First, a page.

Children ask faith questions because they are curious. Children have an insatiable curiosity, a desire and a need to know and to learn. They want to touch, taste, see, hear, smell whatever is present, for real learning happens through experiences in which the learner is personally involved.
Children ask to build relationships.
When Claire was two, she went to church school. Her teacher, Mrs. Newsom, became one of Claire’s favorite friends. The following year on the first day, Mother explained, “Mrs. Newsom will not be your teacher this year. You will have a new teacher.” Claire heard her mother’s words, but she did not understand. Mrs. Newsom was her friend. Why would she not want to be her teacher? Walking down the long hallway to her new room, Claire was silent. She did not say a word when she looked into her new room and saw the new teacher. Holding her mother’s hand tightly, Claire whispered, “If I have to change teachers, do I have to change mothers, too?”
Relationships help children grow. Fear such as Claire’s is sometimes the result of misunderstanding, and so they ask questions. When children build on trust relationships, they have the foundation for a trust relationship with God. A child who had not been to church school for several years asked his father, “Will God still remember me?” Children’s fears are irrational and temporary. Because Claire was able to express her fear, she was also reassured.
Children ask to receive attention.
A child sitting with two adults, listening to their lengthy conversation throughout the luncheon, suddenly asked an unrelated question, which was her way of saying, “Look, I am here!”
Children deserve our attention, even when their questions are difficult or come at unexpected times. Sometimes if we think our words are unable to express an answer, we fail to respond. Yet to respond is important, for it means to the child, “You matter to me. I will give you my attention.”
As I was growing up, I heard Bible stories and teachings about faith I did not understand. I felt and saw that these words were important to the people I loved and were related to God, who cared for me.
I enjoyed being in their fellowship, although I didn’t cognitively understand what they were saying. Somehow, through them I was assured of God’s attention.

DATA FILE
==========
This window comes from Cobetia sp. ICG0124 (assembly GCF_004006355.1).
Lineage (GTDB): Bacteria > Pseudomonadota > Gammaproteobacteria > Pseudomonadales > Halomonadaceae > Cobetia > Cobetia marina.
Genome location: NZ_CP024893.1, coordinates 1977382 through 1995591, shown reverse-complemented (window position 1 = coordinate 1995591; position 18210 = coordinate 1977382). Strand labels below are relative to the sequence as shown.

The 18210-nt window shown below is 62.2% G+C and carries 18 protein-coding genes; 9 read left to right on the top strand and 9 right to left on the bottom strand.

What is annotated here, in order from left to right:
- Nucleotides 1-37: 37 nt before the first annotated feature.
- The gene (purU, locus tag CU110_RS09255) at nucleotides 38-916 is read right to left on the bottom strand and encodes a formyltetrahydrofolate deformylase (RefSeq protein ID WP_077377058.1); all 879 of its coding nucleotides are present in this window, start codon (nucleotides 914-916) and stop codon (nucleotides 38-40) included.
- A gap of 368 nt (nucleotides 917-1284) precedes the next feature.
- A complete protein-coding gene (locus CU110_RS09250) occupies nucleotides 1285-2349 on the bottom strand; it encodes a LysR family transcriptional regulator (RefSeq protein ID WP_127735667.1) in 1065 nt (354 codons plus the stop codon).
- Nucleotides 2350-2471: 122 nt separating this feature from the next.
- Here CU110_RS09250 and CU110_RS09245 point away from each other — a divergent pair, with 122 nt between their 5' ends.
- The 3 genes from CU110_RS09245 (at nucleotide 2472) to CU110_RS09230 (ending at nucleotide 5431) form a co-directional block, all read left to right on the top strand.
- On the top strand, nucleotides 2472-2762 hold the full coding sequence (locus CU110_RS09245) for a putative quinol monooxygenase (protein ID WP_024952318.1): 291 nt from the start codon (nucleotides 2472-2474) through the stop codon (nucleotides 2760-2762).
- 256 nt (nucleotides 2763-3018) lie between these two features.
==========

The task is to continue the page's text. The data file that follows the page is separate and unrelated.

Children ask because they want assurance.
A child asked her father, “What was God doing last night during the storm?” Then, answering her own question, she put God’s love and care in perfect perspective: “I know. God was making the morning.” In the midst of the crises of life, we can know that our Father is not waiting to conduct funerals. God is in the business of resurrection.
We Answer . . .
To give assurance and model trust. A woman who lived near her pastor and his wife sometimes babysat with their children overnight. One night the two-year-old son awoke, crying for his daddy. There was no comforting the boy until she remembered the pastor’s cassette of sermons recorded for the ill. Together they listened to it and the small boy, recognizing his father’s voice, was comforted and went back to sleep. Our “answering,” modeling trust and giving assurance, is the “voice of God” until the child is ready to “hear” that voice for him or herself.
Experiences of trust help children hope. Until they experience otherwise, children trust. When Sarah was five, she was in a diving class. Her friend, Tova, admired Sarah’s ability to dive and one day told her so. “Sarah, I wish I could dive the way you do.” Sarah replied, “You can! Just tell yourself, ‘Tova, you can do it. I trust you, Tova, to do it!’” Sarah believes she can do it, and that belief gives her the courage to try, and most of the time, succeed.
The greatest gift we can give a child is to model trust in God, sharing with him/her our love of God and God’s love of us. Children need experiences of love and trust before they can understand the words “God Loves You.”
To be incarnations of God’s love. After the Beirut bombing by Israel in which so many civilians were killed, Mother Teresa was helping put two wounded little girls into an ambulance, when she was accosted by several reporters. One of them asked her if she thought her relief efforts were successful, given the fact that there were a hundred other children in another bombed-out hospital who she wasn’t aiding. She replied by asking the reporter if he did not think it a good thing to help the children. The reporter did not flinch, but simply asked his question again. Mother Teresa ignored his repeated question and said, “I think it is a good thing to help these children.” With these words her shoulders sank beneath the weight of the stretcher.
When we show God’s love, we incarnate that love, valuing each other with our words and our actions. A child said it well: “My teacher is great because she turns bodies into somebodies.”
When you were a child, who were the grown ups in your life who took the time to listen to your faith questions? Why not take time now to say "thank you."